Austerity will bring coordinated protest
New economic governance plans will damage rights of workers and bring people to the streets, claims John Monks
Economic Governance has become a major issue at EU level in 2011. On 12 January, by presenting the annual growth survey and the so-called "European Semester", the European Commission officially launched the economic governance process.
It is now up to the European Council to decide what the next steps will be. Discussions will be very tough and the trade union movement wants to have a voice. But these discussions are being concocted very quickly and few outsiders have been involved. The decisions are being taken in the commission, in the Council of Ministers secretariat and bilaterally between France and Germany.
The European Trade Union Confederation has long called for collective economic governance – we have always said that it is impossible to run a monetary union without greater economic coordination and cooperation, particularly in the way that fiscal policies are operating. The crisis of the single currency and the efforts to save Greece and Ireland has accelerated the discussions.
But the economic governance that has come about is not the one we want. On the contrary, according to plans on the table at the moment - it is more a case of austerity governance than economic governance.
The plans include very strict conditions on workers. They state that wages should be in line with the unit labour cost, indexation agreements - where they exist - should be abolished and the pension age should be raised to 67. In this context, the recent Franco-German proposals for a "competitiveness pact for Europe" focus on making indexation clauses redundant and putting a clause in the national constitutions to limit public debt.
Moreover, this obligation to pay off too much debt too quickly will not work. Under this plan, workers have to pay the full price of a crisis which started in the financial service sector and was not caused by indexation agreements or the pension age. Yet, as the financial crisis has proved, it is unrealistic to expect countries to be able to keep to the strict rules in exceptional circumstances such as those we are experiencing now.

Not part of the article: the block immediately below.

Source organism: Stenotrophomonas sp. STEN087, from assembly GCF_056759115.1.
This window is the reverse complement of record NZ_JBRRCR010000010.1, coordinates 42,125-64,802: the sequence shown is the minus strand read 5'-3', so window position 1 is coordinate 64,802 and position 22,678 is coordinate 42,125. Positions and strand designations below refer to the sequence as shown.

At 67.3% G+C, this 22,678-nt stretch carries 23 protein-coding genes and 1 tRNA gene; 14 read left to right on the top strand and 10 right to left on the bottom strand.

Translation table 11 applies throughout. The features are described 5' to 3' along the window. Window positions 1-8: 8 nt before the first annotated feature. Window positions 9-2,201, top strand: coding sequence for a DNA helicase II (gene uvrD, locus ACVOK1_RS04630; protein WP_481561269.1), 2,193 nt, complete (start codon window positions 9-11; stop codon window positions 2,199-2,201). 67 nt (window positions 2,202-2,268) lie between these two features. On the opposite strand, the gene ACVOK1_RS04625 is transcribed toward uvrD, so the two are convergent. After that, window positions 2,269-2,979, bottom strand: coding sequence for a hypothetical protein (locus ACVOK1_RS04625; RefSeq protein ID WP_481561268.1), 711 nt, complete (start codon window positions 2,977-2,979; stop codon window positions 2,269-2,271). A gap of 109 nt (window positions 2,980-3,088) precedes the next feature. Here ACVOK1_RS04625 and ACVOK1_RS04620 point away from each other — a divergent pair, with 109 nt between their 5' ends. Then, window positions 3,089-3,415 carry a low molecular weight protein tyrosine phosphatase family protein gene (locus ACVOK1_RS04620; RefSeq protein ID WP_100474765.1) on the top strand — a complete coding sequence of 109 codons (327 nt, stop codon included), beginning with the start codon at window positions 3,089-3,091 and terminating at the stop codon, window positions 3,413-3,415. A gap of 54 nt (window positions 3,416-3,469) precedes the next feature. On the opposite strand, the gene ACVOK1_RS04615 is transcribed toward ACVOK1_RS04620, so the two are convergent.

The bad debts of the banks and their transfer to the public balance sheet have made it impossible for member states to keep to the current rules and unless there is an exceptional period of growth, some will still be in breach of the stronger rules by 2013.
The situation threatens democracy. Citizens will not tolerate this degree of interference from Europe and will not accept that the price of the euro is so high. We are on a collision course with the authorities. And if these proposals remain, ETUC will continue to oppose the austerity measures which are being applied generally across Europe.
On the other hand, we believe there are more attractive features that could be introduced in a proper economic governance scheme to tackling real problems like fighting unemployment, making the banks safer in the future, establishing a financial transaction tax, defining a major plan to help unemployed young people, issuing Eurobonds and so on.
Unfortunately, these positive ideas have not been taken into account so far. For all these reasons, ETUC will keep mobilising. We will be in the streets of Budapest on April 9. Other major national actions will also take place in some other capital cities. The European trade union movement is asking for a more constructive approach to economic governance, which should be growth friendly and not just make workers cheaper and more flexible.
We want to have negotiations on that and we say no to diktats from European leaders. Trade unions have no option other than resisting, protesting and appealing to the forces of democracy. If Europe overextends itself, the people who become popular will be the ones who refuse to succumb to imposed austerity from Brussels - and all European construction will be in danger.
John Monks is general secretary of the European Trade Union Confederation